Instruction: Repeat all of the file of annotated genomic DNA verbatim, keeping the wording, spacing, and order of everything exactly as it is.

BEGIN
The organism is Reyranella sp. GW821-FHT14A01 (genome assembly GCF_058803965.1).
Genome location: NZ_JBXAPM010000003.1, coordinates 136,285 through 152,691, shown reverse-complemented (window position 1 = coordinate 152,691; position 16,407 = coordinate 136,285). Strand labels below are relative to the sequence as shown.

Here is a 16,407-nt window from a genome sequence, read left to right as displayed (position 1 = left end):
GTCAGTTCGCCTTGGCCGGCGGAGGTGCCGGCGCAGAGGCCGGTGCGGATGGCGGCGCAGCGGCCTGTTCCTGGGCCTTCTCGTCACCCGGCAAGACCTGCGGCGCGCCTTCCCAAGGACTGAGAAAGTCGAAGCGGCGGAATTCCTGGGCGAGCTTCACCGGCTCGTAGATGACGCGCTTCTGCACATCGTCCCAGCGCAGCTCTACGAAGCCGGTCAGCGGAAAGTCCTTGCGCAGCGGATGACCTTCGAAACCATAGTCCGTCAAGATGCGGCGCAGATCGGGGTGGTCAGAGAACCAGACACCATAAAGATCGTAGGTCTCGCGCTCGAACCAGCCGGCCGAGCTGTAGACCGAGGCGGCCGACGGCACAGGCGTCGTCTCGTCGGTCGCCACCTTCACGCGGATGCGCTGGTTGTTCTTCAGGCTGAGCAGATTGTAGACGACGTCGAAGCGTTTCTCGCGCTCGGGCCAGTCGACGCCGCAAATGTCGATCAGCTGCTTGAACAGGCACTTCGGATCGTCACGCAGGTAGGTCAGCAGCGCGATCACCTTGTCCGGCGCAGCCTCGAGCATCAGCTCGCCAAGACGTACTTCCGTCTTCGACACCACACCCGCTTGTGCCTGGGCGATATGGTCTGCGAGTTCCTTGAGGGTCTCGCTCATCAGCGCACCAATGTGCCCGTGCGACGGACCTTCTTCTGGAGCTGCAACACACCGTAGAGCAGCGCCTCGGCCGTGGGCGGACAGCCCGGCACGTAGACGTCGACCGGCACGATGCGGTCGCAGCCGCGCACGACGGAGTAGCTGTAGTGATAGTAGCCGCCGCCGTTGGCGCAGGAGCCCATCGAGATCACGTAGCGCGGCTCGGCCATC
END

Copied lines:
The organism is Reyranella sp. GW821-FHT14A01 (genome assembly GCF_058803965.1).
Genome location: NZ_JBXAPM010000003.1, coordinates 136,285 through 152,691, shown reverse-complemented (window position 1 = coordinate 152,691; position 16,407 = coordinate 136,285). Strand labels below are relative to the sequence as shown.

Here is a 16,407-nt window from a genome sequence, read left to right as displayed (position 1 = left end):
GTCAGTTCGCCTTGGCCGGCGGAGGTGCCGGCGCAGAGGCCGGTGCGGATGGCGGCGCAGCGGCCTGTTCCTGGGCCTTCTCGTCACCCGGCAAGACCTGCGGCGCGCCTTCCCAAGGACTGAGAAAGTCGAAGCGGCGGAATTCCTGGGCGAGCTTCACCGGCTCGTAGATGACGCGCTTCTGCACATCGTCCCAGCGCAGCTCTACGAAGCCGGTCAGCGGAAAGTCCTTGCGCAGCGGATGACCTTCGAAACCATAGTCCGTCAAGATGCGGCGCAGATCGGGGTGGTCAGAGAACCAGACACCATAAAGATCGTAGGTCTCGCGCTCGAACCAGCCGGCCGAGCTGTAGACCGAGGCGGCCGACGGCACAGGCGTCGTCTCGTCGGTCGCCACCTTCACGCGGATGCGCTGGTTGTTCTTCAGGCTGAGCAGATTGTAGACGACGTCGAAGCGTTTCTCGCGCTCGGGCCAGTCGACGCCGCAAATGTCGATCAGCTGCTTGAACAGGCACTTCGGATCGTCACGCAGGTAGGTCAGCAGCGCGATCACCTTGTCCGGCGCAGCCTCGAGCATCAGCTCGCCAAGACGTACTTCCGTCTTCGACACCACACCCGCTTGTGCCTGGGCGATATGGTCTGCGAGTTCCTTGAGGGTCTCGCTCATCAGCGCACCAATGTGCCCGTGCGACGGACCTTCTTCTGGAGCTGCAACACACCGTAGAGCAGCGCCTCGGCCGTGGGCGGACAGCCCGGCACGTAGACGTCGACCGGCACGATGCGGTCGCAGCCGCGCACGACGGAGTAGCTGTAGTGATAGTAGCCGCCGCCGTTGGCGCAGGAGCCCATCGAGATCACGTAGCGCGGCTCGGCCATC